That it took me this long to finally settle down to watch this tragic film of John Akii-Bua the first Ugandan to win an Olympic gold medal is a little Ugandan tragedy of its own. And this viewing was courtesy of the French cultural centre in Kampala. Now, you know why 'the tragedy' bit is not entirely misplaced. But I am getting ahead of myself. The film is an autobiographical account of Ugandan 1972 Olympic gold medalist, John Akii-Bua in Amin's 1970s Uganda. The story is told based on Akii-Bua's own unpublished written notes of his life although the production betrays a British-centric lens even when the majority of characters are actually Ugandan. John Akii-Bua's British coach who led him to the 1972 Munich gold medal is a dominant voice in the film. This is really helpful as well. Before watching this film I was unaware of how prominent a role the coach played in Akii-Bua's rise. Perhaps it shouldnt be suprising that Akii-Bua's decline starts with the return of his British coach to the United Kingdom an exit forced by a Uganda in the throes of Amin's reign of terror. The film makes intelligent use of interviews with sports greats who ideally were Akii-Bua contemporaries.These include British and American 400 metre hurdle specialists-Akii-Bua's track and field speciality. Perhaps because of its British connections, the film takes an unhealthy dose of commentary on the Idi Amin personality. And this is not to say that Amin has nothing to do with Akii-Bua's rise and fall. Quiet the contrary. But I am familiar with the British obsession with the personality of Idi Amin. The Last King of Scotland is only one among a slew of indulgences in pax Aminiccana. The film itself is a commendable piece of work and I thoroughly recommend. And mostly to Ugandans who I am sure have watched it less than the International audience. I must say the film is a pretty sad tale really. It left it me a little depressed as I really felt sorry for John Akii Bua and what could have been. His rise from utter obscurity in rural Uganda after the premature death of his father when he was only a small boy and is own premature death at 47 are gut wrenching facts and then that heart-breaking boycott of the 1976 Olympics by African countries on account of Apartheid South Africa. Akii-Bua was meant to defend his 1972 gold medal during the 1976 olympics which was not to be. He ends up as an utter destitute in a Kenyan refugee camp after barely escaping certain death during Amin's ouster by the Tanzanians in 1979. Again that bit about the African an Olympic gold medalist could end up in a nondescript existence in a Kenyan refugee camp is truly astonishing. That goes to show how Africans value their heroes. Akii-Bua died a poor man even when he was a senior police officer. Although Amin is rightfully demonized, from the film I got the sense that Akii-Bua only enjoyed the spoils of his stardom only in Amin's Uganda. A house gift and stratospheric promotion in the Ugandan police. It was downhill from there on after Amin's fall. Sad but true, Akii-Bua's reluctance to ply his trade outside Uganda meant his true potential was never realized. His decline is a microcosm of the African tragedy of misrule, ethnicity, corruption, public decay, political instability, poor work ethic..and you can go on and on. Akii-Bua did eventually find his way to Germany after being sported by a PUMA sports wear executive on television in a Kenyan refugee camp. He has an uneasy relationship with Germany and returns to Uganda to find a country which has moved on. I know why Americans like Hollywood endings. This is not one of them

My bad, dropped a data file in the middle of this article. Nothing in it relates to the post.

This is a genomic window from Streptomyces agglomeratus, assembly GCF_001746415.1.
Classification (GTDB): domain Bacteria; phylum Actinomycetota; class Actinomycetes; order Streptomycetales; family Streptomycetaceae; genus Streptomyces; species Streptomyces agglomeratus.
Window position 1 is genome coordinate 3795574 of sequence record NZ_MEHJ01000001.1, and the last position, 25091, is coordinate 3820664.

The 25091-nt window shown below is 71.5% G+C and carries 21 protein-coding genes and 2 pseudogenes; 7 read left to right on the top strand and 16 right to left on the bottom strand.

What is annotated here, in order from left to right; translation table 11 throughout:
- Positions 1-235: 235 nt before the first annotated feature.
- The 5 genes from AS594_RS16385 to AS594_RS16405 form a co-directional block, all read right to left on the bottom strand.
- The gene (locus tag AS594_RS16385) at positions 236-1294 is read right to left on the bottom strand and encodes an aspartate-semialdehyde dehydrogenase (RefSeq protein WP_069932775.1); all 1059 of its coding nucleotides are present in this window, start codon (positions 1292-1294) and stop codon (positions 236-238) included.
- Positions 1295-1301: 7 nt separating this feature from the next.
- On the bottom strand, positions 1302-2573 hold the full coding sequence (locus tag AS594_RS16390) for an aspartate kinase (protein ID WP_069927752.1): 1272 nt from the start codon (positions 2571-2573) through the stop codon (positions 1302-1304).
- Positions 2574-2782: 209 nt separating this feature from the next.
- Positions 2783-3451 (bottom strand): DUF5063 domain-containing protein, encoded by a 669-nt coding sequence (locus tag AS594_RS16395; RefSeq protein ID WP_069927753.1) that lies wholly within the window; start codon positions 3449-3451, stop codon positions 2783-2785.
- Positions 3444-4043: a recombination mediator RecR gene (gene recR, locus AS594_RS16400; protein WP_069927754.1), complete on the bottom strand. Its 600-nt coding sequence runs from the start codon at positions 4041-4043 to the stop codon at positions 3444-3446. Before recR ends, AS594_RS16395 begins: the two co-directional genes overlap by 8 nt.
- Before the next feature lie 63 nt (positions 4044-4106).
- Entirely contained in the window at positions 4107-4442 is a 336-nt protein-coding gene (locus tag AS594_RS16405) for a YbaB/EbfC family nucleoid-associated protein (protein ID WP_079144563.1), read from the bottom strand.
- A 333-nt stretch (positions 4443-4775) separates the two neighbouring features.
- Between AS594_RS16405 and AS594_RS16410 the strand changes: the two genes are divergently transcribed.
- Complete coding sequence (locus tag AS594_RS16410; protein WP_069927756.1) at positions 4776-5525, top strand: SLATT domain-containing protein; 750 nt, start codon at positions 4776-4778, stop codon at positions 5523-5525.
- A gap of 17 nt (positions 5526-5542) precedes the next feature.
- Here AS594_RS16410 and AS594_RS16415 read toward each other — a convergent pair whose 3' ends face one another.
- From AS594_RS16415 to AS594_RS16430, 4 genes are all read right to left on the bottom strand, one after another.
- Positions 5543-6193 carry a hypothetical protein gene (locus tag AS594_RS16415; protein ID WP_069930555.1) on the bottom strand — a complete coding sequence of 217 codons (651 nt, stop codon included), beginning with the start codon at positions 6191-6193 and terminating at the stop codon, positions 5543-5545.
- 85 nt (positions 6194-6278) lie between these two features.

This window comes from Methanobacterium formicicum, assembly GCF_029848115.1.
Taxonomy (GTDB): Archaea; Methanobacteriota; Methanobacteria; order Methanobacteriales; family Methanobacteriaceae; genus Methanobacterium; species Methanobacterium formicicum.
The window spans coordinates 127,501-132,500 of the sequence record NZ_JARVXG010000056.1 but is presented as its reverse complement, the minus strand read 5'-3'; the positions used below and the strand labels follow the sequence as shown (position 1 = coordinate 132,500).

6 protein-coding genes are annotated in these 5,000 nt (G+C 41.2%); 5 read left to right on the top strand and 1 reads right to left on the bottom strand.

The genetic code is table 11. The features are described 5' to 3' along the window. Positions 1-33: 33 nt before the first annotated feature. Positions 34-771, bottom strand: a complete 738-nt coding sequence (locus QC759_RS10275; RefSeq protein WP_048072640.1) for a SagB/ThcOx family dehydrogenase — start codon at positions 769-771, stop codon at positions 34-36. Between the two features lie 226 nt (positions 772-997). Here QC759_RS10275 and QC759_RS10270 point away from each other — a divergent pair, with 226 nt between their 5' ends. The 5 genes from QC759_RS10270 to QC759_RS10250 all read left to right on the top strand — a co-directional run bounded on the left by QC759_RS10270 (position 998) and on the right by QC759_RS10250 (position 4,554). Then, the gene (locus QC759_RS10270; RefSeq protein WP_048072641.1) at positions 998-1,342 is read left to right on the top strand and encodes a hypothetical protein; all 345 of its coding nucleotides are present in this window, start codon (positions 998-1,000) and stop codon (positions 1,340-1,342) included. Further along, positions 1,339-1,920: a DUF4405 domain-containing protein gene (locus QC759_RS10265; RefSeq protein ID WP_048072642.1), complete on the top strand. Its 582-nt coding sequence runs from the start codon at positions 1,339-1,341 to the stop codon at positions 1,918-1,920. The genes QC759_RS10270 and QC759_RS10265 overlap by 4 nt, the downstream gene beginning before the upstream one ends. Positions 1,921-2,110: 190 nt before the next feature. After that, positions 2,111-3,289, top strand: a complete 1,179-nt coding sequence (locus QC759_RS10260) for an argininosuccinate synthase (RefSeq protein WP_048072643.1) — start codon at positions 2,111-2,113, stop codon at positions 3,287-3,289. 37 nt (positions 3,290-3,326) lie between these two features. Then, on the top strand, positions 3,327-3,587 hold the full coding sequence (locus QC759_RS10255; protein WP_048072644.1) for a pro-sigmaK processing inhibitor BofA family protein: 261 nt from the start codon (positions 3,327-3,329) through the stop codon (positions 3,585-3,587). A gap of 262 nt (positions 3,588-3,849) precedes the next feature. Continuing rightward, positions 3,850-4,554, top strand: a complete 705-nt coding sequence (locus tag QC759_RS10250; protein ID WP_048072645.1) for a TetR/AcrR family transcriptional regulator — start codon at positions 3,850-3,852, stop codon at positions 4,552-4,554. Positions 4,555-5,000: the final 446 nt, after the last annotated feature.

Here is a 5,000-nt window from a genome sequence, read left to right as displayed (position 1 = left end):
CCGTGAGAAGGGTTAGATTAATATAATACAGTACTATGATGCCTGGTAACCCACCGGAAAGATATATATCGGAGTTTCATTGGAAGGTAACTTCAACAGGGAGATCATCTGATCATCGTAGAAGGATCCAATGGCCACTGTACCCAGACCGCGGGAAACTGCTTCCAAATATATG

Monday, May 29, 2017